New Life Children’s Home is another home were Jimi goes to to teach guitar lessons to around seven teenagers between 14 and 16. He teaches guitar notation, fingering exercises, chords and let's the students choose their own songs. This class takes place after regular school hours, sometimes the students arrive late or are very tired because children at Nepali schools make very long hours and have a huge amount of homework. After the part where Jimi teaches about how to play the guitar, he is also making them jam together. This is the highlight of every class. He sees they love this part of class where they can finally express themselves in a musical way and find enjoyment and fulfillment in what they are doing.



SERC, Special Education and Rehabilitation Centre is a school for children with special needs in Kathmandu. There are children with learning, behavioural or social­emotional disorders, children with physical disabilities or a combination of both. SERC provides education and rehabilitation for children between the ages of 3 and 16 years old. Every Wednesday Music Therapist Anna Joshi­ van Eck works in either an individual or a group setting, on both physical­ motor skills and on behavioural and social­emotional goals.

SERC cannot be compared with a Western similar school for children with special needs. For example, there are 8 classrooms with a minimum of 8 children, who are selected by age and not on cognitive level. The groups music therapy can be challenging because of the many different levels and disabilites in one group. The children have all different needs, mostly there is only one teacher. These teachers are not always specially trained to work with this target group.

During the music therapy sessions Anna observes that music therapy is very beneficial, especially for non­ verbal children and for children with a physical handicap. Making sounds and singing songs stimulates their speech and language development. It also gives them the opportunity to take the lead and to express themselves. In SERC the children with a physical disability are mostly sitting the whole day. The rhythm of the music stimulates their movements and gives them a possibility to improve their physical skills.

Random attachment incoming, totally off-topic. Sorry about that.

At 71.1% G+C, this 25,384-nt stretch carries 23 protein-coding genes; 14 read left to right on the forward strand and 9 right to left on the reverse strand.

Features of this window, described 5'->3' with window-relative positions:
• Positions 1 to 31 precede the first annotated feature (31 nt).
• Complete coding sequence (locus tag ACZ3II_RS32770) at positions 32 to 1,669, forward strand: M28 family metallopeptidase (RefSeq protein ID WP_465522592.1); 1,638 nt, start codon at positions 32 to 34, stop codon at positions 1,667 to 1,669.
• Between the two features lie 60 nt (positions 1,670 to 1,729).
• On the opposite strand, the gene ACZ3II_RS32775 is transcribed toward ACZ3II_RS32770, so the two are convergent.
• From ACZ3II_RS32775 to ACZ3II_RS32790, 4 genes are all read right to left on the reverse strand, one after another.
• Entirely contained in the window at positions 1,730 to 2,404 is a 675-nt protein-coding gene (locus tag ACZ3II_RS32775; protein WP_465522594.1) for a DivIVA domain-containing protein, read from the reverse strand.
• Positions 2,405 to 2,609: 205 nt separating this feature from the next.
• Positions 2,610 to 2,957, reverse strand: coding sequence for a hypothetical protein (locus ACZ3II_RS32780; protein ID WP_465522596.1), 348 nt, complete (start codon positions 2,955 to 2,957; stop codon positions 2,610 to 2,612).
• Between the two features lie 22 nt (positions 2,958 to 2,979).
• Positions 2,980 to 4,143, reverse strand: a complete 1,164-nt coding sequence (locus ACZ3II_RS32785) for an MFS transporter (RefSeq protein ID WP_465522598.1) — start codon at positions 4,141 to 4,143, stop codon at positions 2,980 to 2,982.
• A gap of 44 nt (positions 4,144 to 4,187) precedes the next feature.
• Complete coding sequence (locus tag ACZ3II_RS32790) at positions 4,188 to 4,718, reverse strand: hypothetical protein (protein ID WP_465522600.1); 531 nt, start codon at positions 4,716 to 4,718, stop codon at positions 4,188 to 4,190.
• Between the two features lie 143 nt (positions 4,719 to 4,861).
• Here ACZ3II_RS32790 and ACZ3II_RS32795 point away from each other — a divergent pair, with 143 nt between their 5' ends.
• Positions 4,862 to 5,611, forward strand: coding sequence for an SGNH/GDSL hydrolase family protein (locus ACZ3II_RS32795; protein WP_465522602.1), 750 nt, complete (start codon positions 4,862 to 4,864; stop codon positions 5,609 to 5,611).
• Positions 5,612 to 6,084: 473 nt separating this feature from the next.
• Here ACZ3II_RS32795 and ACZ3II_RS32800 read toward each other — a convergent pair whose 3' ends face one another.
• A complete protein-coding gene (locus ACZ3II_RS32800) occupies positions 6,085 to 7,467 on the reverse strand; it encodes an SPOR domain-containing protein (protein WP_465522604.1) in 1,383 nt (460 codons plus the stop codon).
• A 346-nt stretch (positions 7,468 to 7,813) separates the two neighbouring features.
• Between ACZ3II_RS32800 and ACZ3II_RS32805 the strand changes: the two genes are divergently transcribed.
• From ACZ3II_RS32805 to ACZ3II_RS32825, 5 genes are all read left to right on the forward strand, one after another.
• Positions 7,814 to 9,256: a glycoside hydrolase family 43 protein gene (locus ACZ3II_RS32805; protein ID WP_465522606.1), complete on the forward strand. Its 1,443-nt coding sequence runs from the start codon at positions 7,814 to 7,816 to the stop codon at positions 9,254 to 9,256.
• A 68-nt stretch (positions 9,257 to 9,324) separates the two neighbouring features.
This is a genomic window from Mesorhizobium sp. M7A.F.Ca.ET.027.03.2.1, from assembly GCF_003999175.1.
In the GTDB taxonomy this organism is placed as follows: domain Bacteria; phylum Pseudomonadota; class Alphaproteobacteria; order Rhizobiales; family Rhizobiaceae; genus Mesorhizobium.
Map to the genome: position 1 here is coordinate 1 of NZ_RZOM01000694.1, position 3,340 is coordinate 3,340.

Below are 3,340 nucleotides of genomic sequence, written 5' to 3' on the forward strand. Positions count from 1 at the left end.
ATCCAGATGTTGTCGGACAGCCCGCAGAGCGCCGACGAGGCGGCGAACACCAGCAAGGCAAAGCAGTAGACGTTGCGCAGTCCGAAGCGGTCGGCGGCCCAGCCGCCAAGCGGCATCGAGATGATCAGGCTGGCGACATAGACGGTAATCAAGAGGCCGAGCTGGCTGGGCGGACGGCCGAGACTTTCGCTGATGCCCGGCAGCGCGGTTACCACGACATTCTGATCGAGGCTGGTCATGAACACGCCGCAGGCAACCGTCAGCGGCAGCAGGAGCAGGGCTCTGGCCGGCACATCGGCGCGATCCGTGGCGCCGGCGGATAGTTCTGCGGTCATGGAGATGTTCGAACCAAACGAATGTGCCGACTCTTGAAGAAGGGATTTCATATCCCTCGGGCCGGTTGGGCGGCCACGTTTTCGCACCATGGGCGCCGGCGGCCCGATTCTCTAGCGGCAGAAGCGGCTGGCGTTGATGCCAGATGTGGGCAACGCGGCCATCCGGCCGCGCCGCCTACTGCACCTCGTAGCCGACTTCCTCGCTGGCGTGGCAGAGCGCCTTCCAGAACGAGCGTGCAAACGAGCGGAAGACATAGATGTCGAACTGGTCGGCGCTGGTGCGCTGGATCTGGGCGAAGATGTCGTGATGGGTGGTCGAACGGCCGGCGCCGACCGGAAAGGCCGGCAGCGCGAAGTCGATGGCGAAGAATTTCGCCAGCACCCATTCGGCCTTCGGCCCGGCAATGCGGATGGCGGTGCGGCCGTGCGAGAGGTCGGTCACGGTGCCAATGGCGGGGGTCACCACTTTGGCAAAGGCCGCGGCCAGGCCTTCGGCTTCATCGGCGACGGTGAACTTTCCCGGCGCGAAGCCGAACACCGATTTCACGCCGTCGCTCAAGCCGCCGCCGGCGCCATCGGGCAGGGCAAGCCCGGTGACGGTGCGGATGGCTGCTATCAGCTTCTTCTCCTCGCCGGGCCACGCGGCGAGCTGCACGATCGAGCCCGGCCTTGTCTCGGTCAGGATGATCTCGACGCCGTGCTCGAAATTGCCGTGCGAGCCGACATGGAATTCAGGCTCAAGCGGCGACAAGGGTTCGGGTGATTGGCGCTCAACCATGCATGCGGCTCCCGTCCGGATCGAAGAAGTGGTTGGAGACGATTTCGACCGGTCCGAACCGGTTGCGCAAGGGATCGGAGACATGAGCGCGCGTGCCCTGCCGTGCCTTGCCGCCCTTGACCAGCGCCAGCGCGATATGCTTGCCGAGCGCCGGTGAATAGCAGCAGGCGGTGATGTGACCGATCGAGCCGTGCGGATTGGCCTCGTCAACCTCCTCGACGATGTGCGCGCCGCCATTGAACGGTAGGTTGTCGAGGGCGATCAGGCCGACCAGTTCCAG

The word ‘’Koshish’’ means ‘’making an effort’’ in Nepali. Koshish is a Mental Health Organization that was established in 2008. It is a non­governmental organization that helps people with a mental health illness and psychosocial problems. Most of the people who work at Koshish have experienced a mental health illness themselves. Examples of these mental illnesses are schizophrenia, depression, personal disorders, bipolar disorders and anxiety disorders. In Nepal mental health disorders are unknown and most of the time a taboo. People who suffer from mental issues are often rejected. Also the professional knowledge about psychiatry and treatment is very poor. At Koshish there is only counselling and no psychological treatment, the symptoms are suppressed by medication.

Koshish has two different departments. One is the Transit Home, a closed department, named by Koshish as ‘’House of Hope’’. The transit home offers space for twenty women who are usually rescued from the street and are getting shelter there. These women have a history of, for example domestic violence, abuse or prostitution and are all traumatized and suffering from different mental illnesses. The second department is the Peer Support Group. This is a free walk­ in self­help group, for people with mental health problems to share their experiences. The amount of people in these group varies from week to week, mostly around 15 people show up.

Every week our Music Therapist Shreeti Pradhan gives Group Music Therapy Sessions at both departments of Koshish. They have seen that making and listening to music helps the clients to relax and to escape their sorrow for a moment. In the support group they experience that music therapy, especially rhythm and physical movements (body percussion) gives them the opportunity to ground and to make contact with their bodies instead of being stuck in their heads. This gives them a feeling of strength and relief. This feeling of strength makes them capable to take musical initiatives, to express their feelings and make themselves heard.

The difficulties experienced by Shreeti is surely the lack of musical instruments. It will be great if the clients can transfer their body percussion skills into real percussion instruments.